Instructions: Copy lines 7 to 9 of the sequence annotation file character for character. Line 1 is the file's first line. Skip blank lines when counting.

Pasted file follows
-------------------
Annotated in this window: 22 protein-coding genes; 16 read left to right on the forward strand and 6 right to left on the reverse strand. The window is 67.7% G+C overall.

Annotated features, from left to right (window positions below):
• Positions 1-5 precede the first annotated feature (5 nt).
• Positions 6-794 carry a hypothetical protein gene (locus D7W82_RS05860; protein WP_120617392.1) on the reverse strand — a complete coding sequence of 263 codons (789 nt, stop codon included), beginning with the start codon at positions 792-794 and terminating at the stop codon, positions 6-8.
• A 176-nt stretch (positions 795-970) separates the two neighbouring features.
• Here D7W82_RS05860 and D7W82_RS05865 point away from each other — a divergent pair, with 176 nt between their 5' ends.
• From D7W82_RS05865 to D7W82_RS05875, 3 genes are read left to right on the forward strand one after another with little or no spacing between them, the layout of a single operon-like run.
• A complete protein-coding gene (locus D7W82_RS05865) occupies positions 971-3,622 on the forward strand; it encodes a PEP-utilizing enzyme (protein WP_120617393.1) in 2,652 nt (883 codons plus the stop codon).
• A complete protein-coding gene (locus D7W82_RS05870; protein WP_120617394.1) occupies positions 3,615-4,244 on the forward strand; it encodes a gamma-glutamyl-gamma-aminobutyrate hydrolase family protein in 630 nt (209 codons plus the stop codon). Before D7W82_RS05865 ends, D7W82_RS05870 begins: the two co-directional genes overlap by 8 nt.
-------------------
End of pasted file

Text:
• From D7W82_RS05865 to D7W82_RS05875, 3 genes are read left to right on the forward strand one after another with little or no spacing between them, the layout of a single operon-like run.
• A complete protein-coding gene (locus D7W82_RS05865) occupies positions 971-3,622 on the forward strand; it encodes a PEP-utilizing enzyme (protein WP_120617393.1) in 2,652 nt (883 codons plus the stop codon).
• A complete protein-coding gene (locus D7W82_RS05870; protein WP_120617394.1) occupies positions 3,615-4,244 on the forward strand; it encodes a gamma-glutamyl-gamma-aminobutyrate hydrolase family protein in 630 nt (209 codons plus the stop codon). Before D7W82_RS05865 ends, D7W82_RS05870 begins: the two co-directional genes overlap by 8 nt.